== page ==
The Bank of Canada’s quarter-point cut in its policy rate, from 5 percent to 4.75 percent, likely heralds the first of a series of cuts, not just in Canada but throughout the world’s wealthy nations. Canada, economists say, is the first G7 country to reduce its benchmark rate, and the others will follow.

Although the June 5 cut was about the best the bank could do for now, risks abound.

The Bank of Canada said annual inflation seems headed to its target of 2 percent, with the latest figure at 2.7 percent annualized after peaking at over 8 percent. And the central bank said the economy has resumed growing after a lull—the latest-quarter GDP growth was 1.7 percent annualized. That’s weak by historical standards, but it does look like a potentially inflationary boom. And on a per capita basis, due to population increases, growth was slower.

The fact remains, though, that the Canadian economy is struggling, and a quarter-point cut means little by itself. An ease in monetary policy may be welcome given the sorry state of the economy, but any positive effect is dwarfed by an anti-growth and anti-investment fiscal policy. The federal government’s last budget and its increase in capital gains taxes, along with even more government overreach, hang like an albatross around the neck of ordinary Canadians.

The Bank of Canada pointed out that consumption grew at 3 percent, while core inflation over the last three months was under 2 percent annualized. Although they did not use the term, the bank believes we are in a “Goldilocks” economy—not too hot and not too cold.

In reality, we have gone from refrigerator-cold to room temperature at best. And no one really enjoys room-temperature porridge. At current interest rates and with inflation headed towards 2 percent, the gap between rates and inflationary expectations are high.

The economy did not need an overly restrictive monetary policy, and most analysts saw the bank’s move as prudent. A 0.5 percent cut would have been too much, spooking the markets into believing that bad news was coming.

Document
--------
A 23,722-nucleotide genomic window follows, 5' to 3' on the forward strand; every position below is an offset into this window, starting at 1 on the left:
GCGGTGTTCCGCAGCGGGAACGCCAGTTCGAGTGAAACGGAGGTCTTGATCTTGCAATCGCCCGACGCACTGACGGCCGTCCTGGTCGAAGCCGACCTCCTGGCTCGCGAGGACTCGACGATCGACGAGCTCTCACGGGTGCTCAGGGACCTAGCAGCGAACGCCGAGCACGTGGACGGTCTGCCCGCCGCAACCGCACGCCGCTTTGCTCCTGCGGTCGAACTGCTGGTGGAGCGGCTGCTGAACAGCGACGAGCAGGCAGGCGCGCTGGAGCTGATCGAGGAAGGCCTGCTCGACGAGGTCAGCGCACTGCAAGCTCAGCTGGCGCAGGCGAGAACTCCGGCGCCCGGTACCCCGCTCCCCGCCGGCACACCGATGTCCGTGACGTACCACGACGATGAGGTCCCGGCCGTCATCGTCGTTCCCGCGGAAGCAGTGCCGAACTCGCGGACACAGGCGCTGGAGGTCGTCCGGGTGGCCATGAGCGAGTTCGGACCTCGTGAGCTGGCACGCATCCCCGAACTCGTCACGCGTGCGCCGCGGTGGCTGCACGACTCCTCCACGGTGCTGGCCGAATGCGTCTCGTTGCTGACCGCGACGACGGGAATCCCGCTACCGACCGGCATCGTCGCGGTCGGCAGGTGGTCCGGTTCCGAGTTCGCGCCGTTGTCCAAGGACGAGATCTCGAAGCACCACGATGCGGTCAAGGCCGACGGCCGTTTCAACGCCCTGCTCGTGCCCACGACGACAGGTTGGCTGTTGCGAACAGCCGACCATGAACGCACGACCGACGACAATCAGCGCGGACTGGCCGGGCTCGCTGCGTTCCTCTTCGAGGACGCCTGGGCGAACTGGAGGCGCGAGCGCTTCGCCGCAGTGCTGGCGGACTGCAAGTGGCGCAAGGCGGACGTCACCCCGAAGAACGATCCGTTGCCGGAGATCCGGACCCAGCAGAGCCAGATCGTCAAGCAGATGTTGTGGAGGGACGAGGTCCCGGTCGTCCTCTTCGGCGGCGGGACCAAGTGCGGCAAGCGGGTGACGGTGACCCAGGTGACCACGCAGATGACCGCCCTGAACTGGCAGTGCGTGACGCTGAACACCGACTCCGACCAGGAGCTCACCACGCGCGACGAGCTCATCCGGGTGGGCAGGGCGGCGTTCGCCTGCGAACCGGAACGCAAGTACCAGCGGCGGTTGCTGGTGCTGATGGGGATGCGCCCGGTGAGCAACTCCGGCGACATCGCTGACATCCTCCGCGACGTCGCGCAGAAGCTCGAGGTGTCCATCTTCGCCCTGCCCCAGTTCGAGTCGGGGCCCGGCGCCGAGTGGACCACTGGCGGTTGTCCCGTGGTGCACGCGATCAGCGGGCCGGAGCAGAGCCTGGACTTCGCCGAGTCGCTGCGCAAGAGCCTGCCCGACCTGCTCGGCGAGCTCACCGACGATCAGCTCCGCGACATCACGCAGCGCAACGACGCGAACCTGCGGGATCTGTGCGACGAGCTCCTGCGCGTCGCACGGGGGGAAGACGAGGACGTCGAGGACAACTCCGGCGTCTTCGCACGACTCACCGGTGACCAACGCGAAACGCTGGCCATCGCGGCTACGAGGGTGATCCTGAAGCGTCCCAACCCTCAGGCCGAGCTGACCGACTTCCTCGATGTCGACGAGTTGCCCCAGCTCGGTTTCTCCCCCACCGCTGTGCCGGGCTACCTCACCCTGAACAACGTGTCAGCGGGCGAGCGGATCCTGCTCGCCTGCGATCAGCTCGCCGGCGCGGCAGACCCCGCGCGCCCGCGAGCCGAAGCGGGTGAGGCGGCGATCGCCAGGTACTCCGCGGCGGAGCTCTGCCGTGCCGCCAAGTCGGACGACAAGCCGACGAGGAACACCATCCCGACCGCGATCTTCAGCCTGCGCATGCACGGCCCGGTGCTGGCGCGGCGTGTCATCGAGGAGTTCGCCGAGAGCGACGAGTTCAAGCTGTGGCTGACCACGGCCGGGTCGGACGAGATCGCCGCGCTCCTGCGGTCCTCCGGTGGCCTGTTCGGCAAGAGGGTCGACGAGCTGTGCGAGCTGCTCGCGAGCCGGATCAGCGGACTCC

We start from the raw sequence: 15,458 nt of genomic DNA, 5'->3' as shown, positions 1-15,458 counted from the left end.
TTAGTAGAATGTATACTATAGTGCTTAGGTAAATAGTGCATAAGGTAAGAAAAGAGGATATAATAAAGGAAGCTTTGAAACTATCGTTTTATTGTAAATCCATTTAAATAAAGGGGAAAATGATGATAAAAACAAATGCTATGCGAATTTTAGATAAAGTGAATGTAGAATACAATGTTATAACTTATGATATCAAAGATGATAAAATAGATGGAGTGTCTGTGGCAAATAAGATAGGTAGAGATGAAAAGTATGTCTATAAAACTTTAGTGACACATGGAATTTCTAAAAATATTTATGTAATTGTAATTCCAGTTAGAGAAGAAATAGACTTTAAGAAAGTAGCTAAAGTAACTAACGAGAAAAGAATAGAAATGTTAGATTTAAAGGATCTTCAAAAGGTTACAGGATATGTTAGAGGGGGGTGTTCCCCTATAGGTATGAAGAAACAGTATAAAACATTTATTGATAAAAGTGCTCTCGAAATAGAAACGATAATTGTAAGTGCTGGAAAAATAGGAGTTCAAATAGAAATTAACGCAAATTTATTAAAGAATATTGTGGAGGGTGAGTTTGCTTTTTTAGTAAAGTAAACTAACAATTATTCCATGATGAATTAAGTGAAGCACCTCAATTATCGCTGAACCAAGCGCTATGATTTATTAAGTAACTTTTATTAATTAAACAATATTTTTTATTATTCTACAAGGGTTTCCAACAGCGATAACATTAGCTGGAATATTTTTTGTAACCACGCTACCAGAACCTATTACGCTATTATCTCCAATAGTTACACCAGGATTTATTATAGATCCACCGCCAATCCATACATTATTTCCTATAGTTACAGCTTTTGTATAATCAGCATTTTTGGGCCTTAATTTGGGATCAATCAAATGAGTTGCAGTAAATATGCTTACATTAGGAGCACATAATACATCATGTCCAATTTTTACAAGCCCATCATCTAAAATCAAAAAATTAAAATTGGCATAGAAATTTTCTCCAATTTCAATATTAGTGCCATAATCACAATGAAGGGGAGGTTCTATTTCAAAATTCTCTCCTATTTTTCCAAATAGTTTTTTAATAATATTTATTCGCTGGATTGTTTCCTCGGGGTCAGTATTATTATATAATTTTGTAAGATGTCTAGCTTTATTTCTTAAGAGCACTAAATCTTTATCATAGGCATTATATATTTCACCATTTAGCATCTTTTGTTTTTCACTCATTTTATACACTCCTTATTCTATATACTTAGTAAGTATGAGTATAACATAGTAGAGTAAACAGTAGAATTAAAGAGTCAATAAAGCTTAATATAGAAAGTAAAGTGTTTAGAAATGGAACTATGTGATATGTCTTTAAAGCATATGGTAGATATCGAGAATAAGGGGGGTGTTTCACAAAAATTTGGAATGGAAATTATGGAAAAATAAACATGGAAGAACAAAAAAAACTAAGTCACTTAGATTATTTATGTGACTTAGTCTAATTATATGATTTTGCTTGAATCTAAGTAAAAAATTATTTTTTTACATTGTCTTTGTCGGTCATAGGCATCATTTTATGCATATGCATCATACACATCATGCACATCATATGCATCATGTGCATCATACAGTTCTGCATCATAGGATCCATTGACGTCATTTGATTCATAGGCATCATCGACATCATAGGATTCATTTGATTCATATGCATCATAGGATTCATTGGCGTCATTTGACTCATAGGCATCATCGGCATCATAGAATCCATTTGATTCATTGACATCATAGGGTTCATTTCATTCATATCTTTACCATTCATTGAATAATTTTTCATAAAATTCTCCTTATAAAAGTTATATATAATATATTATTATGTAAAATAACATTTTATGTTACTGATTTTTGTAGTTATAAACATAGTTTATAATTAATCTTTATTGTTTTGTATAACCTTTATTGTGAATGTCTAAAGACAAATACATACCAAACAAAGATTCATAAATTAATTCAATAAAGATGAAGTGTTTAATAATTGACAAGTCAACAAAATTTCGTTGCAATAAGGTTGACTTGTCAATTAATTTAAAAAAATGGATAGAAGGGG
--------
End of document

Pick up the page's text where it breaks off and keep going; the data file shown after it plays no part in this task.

The Canadian economy needs more rate cuts, but cutting too quickly would be imprudent, especially if it is out of line with the United States and other nations. Inflation could easily re-accelerate and, frankly, even 2.7 percent is too high. Furthermore, the Canadian dollar could decline precipitously. Given that Canada depends on trade and we import much of our food, rising prices would hit consumers despite relatively high interest rates.

The bank tried to curtail expectations by indicating that it’s tackling policy one meeting at a time. However, we are clearly headed towards looser monetary policy.

This is welcome news for Canadian mortgage borrowers. People who took out lower-interest mortgages before the inflation spike will see significantly higher renewal rates in the next couple of years. They will renew, barring an unforeseen economic catastrophe, at higher rates, but below current levels.

Despite expected cuts, the forecast by some analysts and central bankers that rates will stay higher for longer seems prescient. Also, there is only so much the Bank of Canada can cut unless the Federal Reserve cuts as well, as it’s expected to do.

The previous era of ultra-low interest rates was unprecedented. It created many of the problems we have now, through maladaptive investments as borrowers were heavily subsidized at the expense of fixed-income investors and lenders. Canadians who will have to renew their mortgages in the next few years will still struggle to cope with less disposable income.

A note of caution: Ten-year Government of Canada yields are about 3.4 percent, compared to 4.3 percent on similar-term US Treasuries. This spread is historic, and the Canadian bond market is expensive relative to the United States given current and expected inflation in the two countries. US Treasuries should outperform Canada’s. Although rates will likely decline in Canada, they will fall more in the United States, especially if there is a flight to quality in favor of the US dollar.

This also makes for a vulnerable Canadian dollar, which has traded in a relatively narrow range over the last few years. International investors know this and eschew Canadian bonds. The federal and provincial governments will have difficulty borrowing without foreign demand. The fact that our economy has been so weak for so long will eventually impact our perceived creditworthiness.

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Even as a round of cuts is coming, the era of artificially low rates is over. The Bank of Canada cannot repair the Canadian economy by itself, especially when the federal government is pulling in the other direction. Canada has a lot of big economic problems, and current monetary policy is not one of them.